During that time I was making friends with the poor, like the ones we visited, who’ve been my friends for twenty years now. [http://caroldussere.com/2012/12/06/filipino-squatters-tales-part-1/]

When we were living in that small apartment, I was raising homing pigeons on the rooftop. I loved those pigeons. But apparently they were wrecking havoc on the neighbor, who was a lawyer. So this guy went to the police headquarters and filed a complaint against my dad. The policeman came to our house and said, “Mr. Abad, please come down to the station. You’ve got some explaining to do.” My dad obliged. We had this dilapidated car, a late 60s Opel Cadet station wagon we used it to deliver meat. At the police station the lawyer and the officials were smirking, like, “Now we’ve got you.” They questioned my dad, and he gave them something, I think the letter from Marcos. They took it inside the commander’s office. When the officer returned, he was pale and he saluted and said, “Sir, Why didn’t you tell us who you were?” “I shouldn’t have to do that. I didn’t do anything wrong. You invited me here.” The lawyer was quite shocked at being upstaged in this scene. The policemen never came back.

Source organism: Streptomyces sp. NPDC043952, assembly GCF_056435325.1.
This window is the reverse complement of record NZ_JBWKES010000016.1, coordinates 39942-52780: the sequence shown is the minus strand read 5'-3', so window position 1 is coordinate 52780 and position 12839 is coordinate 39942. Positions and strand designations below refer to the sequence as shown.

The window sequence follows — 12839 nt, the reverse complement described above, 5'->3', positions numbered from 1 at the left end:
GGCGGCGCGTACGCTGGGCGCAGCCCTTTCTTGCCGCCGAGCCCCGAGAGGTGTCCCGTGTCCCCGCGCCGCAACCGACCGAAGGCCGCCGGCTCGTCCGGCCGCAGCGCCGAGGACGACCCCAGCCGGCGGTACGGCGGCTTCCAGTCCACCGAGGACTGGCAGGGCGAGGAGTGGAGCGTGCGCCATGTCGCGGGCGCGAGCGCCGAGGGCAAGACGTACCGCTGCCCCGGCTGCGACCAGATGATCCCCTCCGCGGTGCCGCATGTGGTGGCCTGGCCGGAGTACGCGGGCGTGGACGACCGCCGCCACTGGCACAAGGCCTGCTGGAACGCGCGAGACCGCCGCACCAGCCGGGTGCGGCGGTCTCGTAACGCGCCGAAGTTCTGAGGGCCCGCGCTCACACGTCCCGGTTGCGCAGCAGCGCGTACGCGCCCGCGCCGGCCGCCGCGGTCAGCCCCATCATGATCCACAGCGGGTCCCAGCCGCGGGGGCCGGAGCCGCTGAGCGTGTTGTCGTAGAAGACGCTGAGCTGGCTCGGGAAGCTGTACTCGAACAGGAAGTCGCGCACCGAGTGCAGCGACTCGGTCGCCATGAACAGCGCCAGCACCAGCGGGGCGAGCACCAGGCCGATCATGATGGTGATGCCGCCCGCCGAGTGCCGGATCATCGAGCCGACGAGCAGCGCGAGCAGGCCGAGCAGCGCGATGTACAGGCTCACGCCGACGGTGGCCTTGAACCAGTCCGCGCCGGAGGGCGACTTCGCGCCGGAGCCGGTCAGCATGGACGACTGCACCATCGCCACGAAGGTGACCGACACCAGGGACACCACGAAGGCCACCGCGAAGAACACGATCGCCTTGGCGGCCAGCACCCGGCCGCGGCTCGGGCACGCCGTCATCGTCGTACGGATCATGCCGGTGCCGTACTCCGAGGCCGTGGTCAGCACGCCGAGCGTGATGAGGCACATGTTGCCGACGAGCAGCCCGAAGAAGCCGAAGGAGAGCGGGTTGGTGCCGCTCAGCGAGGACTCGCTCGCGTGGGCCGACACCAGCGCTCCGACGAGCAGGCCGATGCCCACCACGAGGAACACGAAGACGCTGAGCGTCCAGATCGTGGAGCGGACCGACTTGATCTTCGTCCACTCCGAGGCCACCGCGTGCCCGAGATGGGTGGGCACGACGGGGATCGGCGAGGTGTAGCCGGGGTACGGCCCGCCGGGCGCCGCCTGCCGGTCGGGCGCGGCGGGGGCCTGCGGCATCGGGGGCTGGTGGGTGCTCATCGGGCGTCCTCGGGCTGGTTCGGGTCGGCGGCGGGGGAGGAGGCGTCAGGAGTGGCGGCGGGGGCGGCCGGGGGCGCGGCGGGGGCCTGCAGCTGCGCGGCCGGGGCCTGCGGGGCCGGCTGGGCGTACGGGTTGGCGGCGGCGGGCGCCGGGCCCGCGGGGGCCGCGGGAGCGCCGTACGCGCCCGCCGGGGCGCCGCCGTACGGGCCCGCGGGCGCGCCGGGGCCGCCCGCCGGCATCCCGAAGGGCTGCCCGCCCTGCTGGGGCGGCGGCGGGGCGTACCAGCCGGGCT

My dad is also an alcoholic. When he woke up in the morning he downed shots of whiskey or rum. During martial law—even now—a minor was not allowed to buy liquor. But the liquor store owner sold to me because he wouldn’t get arrested. My dad was that influential. As obedient child I never went because I was afraid of my dad. I wanted to obey. Because of his alcoholism, arguments between my parents were frequent. I remember watching television, and they were walking in front of me because the apartment was so small. On one of those occasions I just stood up and said, “If you won’t stop this, why don’t you separate?” They stopped.